Hexvessel – Kindred (2020)

You really never know what to expect from Hexvessel and I can honestly say that Kindred was not something I had quite seen coming. While it still carries the folk atmosphere, there is definitely an experimental nature to the album that urges the listener to be ready for anything. In fact, the very first song on the record, “Billion Year Old Being” carries a psychedelic vibe with a production value that is not far removed from the classics of that era. It is also the longest, clocking in at just over seven minutes of playing time. However, Kindred is not that kind of album and most of the songs here are just a little over three or four minutes.

“Fire Of The Mind” might not be too indifferent from some of the work on their previous outing, but there’s just something a bit romantic about “Bog Bodies” which even gets a little saxy. I guess that’s just what they like to call “sax magic” in these parts. “Phaedra” is quite dark, not far removed from ritual darkwave or even Goth, which is not something I would have expected. It also features a ritual number and a small acoustic bit, showing that Hexvessel wanted to subvert fan expectations with this one, while creating a record that is wholly memorable on it’s own.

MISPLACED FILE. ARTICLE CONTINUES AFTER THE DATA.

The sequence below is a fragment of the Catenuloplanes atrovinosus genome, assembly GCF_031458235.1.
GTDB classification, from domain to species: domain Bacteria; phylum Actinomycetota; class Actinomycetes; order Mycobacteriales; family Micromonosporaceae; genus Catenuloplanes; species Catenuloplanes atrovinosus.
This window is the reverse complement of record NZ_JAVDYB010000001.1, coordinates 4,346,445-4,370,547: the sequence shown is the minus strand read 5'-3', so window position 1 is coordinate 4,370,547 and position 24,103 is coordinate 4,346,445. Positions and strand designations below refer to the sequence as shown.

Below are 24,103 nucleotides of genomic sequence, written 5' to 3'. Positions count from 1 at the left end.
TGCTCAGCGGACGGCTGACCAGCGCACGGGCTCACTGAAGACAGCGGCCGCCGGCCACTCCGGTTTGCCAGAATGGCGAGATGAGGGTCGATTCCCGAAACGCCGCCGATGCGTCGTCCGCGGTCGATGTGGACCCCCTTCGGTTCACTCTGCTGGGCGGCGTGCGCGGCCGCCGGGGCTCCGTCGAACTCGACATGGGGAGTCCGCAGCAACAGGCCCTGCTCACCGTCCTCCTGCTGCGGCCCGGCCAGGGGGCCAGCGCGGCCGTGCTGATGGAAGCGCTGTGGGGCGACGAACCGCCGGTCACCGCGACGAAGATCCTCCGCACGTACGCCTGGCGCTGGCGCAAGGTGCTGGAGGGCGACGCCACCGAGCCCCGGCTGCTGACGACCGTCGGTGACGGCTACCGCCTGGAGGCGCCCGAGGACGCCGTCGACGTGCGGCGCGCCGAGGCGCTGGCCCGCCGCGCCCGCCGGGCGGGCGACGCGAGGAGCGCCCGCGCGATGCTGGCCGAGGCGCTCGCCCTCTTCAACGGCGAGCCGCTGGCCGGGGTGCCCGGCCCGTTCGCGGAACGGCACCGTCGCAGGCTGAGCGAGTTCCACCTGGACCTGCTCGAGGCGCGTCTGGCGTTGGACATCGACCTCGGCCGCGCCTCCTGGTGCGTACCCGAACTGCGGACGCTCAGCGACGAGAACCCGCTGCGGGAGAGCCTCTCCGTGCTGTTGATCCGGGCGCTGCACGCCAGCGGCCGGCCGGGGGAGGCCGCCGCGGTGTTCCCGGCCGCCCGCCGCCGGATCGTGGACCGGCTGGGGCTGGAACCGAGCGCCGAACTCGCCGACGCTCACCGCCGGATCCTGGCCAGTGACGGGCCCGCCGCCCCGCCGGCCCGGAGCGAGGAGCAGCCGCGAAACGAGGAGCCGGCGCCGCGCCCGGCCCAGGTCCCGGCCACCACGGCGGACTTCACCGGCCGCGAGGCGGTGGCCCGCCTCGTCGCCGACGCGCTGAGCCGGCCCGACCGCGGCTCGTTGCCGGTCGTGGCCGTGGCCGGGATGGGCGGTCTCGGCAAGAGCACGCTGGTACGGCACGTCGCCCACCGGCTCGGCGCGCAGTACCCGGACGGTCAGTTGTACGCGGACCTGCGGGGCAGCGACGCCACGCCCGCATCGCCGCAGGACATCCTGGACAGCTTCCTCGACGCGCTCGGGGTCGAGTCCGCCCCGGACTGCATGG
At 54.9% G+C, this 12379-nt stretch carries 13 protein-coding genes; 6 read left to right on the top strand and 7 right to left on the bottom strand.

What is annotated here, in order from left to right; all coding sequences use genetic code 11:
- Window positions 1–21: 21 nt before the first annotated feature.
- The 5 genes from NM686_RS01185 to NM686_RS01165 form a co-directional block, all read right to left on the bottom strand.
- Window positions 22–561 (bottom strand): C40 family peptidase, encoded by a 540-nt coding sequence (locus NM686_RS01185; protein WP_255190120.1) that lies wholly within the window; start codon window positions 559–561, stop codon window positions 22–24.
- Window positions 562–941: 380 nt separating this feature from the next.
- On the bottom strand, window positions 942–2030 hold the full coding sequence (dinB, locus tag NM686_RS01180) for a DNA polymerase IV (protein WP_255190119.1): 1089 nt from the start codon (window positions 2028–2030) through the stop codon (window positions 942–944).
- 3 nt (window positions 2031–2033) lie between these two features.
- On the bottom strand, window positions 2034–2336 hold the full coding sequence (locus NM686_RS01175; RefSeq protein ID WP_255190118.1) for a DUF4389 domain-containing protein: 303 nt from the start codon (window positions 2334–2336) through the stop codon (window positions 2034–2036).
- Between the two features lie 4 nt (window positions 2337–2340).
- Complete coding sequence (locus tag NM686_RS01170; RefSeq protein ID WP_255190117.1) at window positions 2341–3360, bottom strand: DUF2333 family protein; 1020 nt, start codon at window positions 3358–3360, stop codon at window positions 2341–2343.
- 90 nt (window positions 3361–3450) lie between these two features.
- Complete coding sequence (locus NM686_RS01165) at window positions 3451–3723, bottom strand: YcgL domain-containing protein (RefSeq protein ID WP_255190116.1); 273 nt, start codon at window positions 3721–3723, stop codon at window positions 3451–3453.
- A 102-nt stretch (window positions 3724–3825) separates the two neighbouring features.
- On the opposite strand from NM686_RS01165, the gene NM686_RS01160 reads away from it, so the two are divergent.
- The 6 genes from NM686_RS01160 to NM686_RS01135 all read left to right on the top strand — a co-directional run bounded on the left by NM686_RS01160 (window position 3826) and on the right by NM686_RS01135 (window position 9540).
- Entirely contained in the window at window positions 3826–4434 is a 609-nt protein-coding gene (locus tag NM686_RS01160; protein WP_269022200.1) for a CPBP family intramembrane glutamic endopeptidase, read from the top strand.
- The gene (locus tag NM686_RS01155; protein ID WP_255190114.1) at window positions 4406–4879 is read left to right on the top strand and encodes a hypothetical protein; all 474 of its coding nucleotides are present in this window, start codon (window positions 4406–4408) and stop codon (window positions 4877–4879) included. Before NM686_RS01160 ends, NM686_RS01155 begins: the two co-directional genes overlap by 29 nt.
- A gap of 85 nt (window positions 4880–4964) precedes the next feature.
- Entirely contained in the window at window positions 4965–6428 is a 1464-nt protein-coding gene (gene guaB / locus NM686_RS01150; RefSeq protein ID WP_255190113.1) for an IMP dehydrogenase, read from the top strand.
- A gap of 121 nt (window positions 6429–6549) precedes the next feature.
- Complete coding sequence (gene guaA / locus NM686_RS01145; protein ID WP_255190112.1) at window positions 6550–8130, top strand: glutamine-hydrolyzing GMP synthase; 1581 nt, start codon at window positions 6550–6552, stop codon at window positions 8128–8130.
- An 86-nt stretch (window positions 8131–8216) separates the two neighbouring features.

“Kindred Moon” and “Magical & Damned” both seem to have the same alternative rock flow, but they resonate with me in a way that modern alternative music cannot do. I’m also getting a latter-era Cult vibe from this, which is certainly not a problem for me. The latter song in particular seems to make me think of how many men are enraptured by the beauty of various women on the internet, yet those women are also causing rather heinous acts. This review is not the place for that commentary, but the “damned” part certainly fits. Even so, I as a man still find women to be ravishing regardless of how sinister that some can be. I don’t think it can be said better than that.

The last song “Joy and Sacrifice” here reminds me of Unto Ashes and has a definite dark-folk element that fits in well with all the experimentation utilized so far on the album. Once again, Hexvessel delivers a powerful album and if you’ve missed it, now may be the time to give it a listen.


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